First introduction is when Spanish conquistadors met Azctec king. 1585 first recorded shipment from veracruz to Sevilla, Spain and spread to Europe from there. The first recorded shipment of chocolate to Europe for commercial purposes was in a shipment from Veracruz to Sevilla in 1585.  It was still served as a beverage, but the Europeans added cane sugar to counteract the natural bitterness and removed the chili pepper while retaining the vanilla, in addition they added cinnamon as well as other spices. In Spain, it quickly became a court favorite.
In a century it had spread and become popular throughout the European continent.  To keep up with the high demand for this new drink, Spanish armies began enslaving Mesoamericans to produce cacao.  Even with cacao harvesting becoming a regular business, only royalty and the well-connected could afford to drink this expensive import.  Before long, the Spanish began growing cacao beans on plantations, and using an African workforce to help manage them.  The situation was different in England.
Put simply, anyone with money could buy it.  The first chocolate house opened in London in 1657. 30] In 1689, noted physician and collector Hans Sloane developed a milk chocolate drink in Jamaica which was initially used by apothecaries, but later sold to the Cadbury brothers in 189715] For hundreds of years, the chocolate-making process remained unchanged. When the Industrial Revolution arrived, many changes occurred that brought about the food today in its modern form. A Dutch family’s (van Houten) inventions made mass production of shiny, tasty chocolate bars and related products possible. In the 18th century, mechanical mills were created that squeezed out cocoa butter, which in turn helped to create hard, durable chocolate. 32]
But, it was not until the arrival of the Industrial Revolution that these mills were put to bigger use. Not long after the revolution cooled down, companies began advertising this new invention to sell many of the chocolate treats we see today.  When new machines were produced, people began experiencing and consuming chocolate worldwide.  At the end of the 18th century, the first form of solid chocolate was invented in Turin by Doret. This chocolate was sold in large quantities from 1826 by Pierre Paul Caffarel in Italy. In 1819, F. L. Cailler opened the first Swiss chocolate factory.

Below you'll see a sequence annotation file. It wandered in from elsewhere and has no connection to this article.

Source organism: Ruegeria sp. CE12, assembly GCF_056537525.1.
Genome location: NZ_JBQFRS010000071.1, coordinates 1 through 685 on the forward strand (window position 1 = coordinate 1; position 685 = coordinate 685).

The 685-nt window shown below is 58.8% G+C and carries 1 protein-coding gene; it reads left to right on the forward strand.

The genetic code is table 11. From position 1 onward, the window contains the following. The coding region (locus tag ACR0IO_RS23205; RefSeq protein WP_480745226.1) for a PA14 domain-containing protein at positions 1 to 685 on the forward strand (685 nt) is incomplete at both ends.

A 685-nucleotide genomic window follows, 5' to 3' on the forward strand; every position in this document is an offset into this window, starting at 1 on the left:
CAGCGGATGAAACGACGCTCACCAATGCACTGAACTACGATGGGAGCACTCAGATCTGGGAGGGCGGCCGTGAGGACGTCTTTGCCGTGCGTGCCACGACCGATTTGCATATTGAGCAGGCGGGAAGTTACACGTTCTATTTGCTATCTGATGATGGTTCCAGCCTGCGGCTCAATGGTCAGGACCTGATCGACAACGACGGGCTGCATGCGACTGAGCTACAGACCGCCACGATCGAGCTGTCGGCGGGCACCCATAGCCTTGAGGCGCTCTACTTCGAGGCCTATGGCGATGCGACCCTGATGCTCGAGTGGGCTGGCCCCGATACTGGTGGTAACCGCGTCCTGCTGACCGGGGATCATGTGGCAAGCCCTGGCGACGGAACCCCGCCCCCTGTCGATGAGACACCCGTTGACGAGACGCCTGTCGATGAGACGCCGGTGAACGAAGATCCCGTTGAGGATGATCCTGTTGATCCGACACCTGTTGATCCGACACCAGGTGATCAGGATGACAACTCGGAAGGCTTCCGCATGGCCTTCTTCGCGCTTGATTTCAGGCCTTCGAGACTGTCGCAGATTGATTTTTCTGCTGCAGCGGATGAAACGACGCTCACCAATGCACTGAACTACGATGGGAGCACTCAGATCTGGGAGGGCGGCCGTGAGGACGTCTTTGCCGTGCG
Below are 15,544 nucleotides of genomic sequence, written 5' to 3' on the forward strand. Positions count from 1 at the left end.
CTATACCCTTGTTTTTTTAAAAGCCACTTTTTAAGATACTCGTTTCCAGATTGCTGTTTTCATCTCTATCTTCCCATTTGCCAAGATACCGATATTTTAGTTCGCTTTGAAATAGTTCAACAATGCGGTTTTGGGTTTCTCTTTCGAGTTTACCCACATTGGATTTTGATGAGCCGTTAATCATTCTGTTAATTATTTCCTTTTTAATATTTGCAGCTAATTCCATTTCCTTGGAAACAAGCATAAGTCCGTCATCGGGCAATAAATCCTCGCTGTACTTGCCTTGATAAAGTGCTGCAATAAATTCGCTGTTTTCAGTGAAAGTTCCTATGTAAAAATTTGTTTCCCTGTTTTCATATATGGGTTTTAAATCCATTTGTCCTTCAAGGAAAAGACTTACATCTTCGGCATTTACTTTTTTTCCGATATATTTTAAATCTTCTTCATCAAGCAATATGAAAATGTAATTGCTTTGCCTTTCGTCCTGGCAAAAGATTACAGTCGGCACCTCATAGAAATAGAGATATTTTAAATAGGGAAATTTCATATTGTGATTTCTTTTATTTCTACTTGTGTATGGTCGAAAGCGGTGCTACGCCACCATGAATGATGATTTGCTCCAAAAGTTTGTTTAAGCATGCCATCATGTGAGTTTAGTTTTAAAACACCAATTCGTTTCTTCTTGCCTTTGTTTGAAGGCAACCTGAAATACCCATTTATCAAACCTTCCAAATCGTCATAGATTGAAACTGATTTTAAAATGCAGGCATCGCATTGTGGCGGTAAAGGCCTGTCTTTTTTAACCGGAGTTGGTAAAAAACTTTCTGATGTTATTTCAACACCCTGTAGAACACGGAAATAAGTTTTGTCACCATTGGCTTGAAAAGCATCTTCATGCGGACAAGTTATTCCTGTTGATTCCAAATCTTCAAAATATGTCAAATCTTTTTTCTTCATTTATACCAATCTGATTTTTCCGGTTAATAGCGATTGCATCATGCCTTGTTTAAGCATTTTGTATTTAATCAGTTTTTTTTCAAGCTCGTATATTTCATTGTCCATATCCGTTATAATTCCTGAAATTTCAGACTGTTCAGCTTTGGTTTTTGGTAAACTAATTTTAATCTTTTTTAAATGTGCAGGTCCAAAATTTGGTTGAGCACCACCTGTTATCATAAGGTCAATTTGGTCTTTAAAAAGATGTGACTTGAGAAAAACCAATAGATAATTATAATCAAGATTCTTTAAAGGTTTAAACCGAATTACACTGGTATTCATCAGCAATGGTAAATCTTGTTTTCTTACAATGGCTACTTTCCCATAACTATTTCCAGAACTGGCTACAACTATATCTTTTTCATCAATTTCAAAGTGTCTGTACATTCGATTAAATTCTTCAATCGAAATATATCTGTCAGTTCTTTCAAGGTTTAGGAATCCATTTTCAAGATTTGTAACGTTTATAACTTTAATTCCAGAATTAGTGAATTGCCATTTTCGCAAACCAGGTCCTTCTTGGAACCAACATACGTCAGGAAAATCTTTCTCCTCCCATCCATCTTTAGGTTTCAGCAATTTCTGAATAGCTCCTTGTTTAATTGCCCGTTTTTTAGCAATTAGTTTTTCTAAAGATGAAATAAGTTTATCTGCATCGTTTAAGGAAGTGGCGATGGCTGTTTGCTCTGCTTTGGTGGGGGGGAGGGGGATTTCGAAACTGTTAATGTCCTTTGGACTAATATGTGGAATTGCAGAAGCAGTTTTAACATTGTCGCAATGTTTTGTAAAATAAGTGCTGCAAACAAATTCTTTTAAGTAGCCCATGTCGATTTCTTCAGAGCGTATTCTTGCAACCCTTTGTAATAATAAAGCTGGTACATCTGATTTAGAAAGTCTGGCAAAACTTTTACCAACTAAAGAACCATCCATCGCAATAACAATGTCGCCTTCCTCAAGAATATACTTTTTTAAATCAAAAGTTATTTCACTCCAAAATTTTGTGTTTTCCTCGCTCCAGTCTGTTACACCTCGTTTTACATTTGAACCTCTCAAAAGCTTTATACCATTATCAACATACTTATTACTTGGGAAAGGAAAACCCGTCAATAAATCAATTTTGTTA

In 828, Dutchman Coenraad Johannes van Houten patented a method for extracting the fat from cocoa beans and making powdered cocoa and cocoa butter. Van Houten also developed the “so-called” Dutch process of treating chocolate with alkali to remove the bitter taste. This made it possible to form the modern chocolate bar. The German company Jordan & Timaeus sold the first known chocolate bar made from cocoa, sugar and goat’s milk in 1839.  In England, the company,J. S. Fry & Sons discovered a way to mix some of the cocoa butter back into the Dutched chocolate, and added sugar, creating a paste that could be moulded.
This led to the first British chocolate bar in 1847, followed in 1849 by the Cadbury brothers. Wikipedia In most cases, the answer will be: chocolate – surprisingly or not. But when and how did Belgium become synonymous for top-quality chocolate? The history of Belgian chocolate reaches back as far as the 17th century, when the country was ruled by the Spanish, whose explorers had brought cocoa back from South America. At the time, cocoa was enjoyed as a luxury drink for the royals, nobility and artists who visited the royal courts in Brussels.
Interestingly, the story of Swiss chocolate can also be traced back to Brussels. In the late 17th century, Henri Escher, the mayor of Zurich, visited Brussels and fell in love with the cocoa drinks he was served. He was so over the moon that he introduced the idea to Switzerland. Three centuries later, Switzerland remains Belgium’s main competitor when it comes to chocolate. In the centuries that followed, chocolate became increasingly popular amongst a wide public, but it took until the second half of the 19th century for Belgium to truly indulge in its passion for chocolate.
Under the rule of King Leopold II, Belgium colonised Congo, where it found its own unlimited cocoa supply. This put Belgium right at the heart of the cocoa trade. Back in Belgium, in 1857, Jean Neuhaus (funnily enough of Swiss origin) had opened a pharmaceutical sweets shop in Brussels, where he also sold bars of bitter chocolate. The first chocolate shop was born. Some 60 years later, it was Neuhaus’ grandson who invented the praline when creating an empty chocolate shell with a sweet filling. So, what makes Belgian chocolate so special, so very delicious and in a league of its own? The secret is two-fold: ingredients and process.
Of course, the origin and orientation of the cacao plantation, as well as the roasting of the beans all help to determine the flavour. But the main reason for the pure and full cocoa flavour is the fact that no vegetable shortening is used. Belgian chocolate traditionally mixes cocoa paste, sugar and cocoa butter in varying proportions. Dark Belgian chocolate uses the most cocoa; milk chocolate mixes in milk; and white chocolate is made be extracting only the butter from the cocoa. On the other hand, there is the process, which to date is steeped in tradition and craftsmanship, and still holds a hint of secrecy.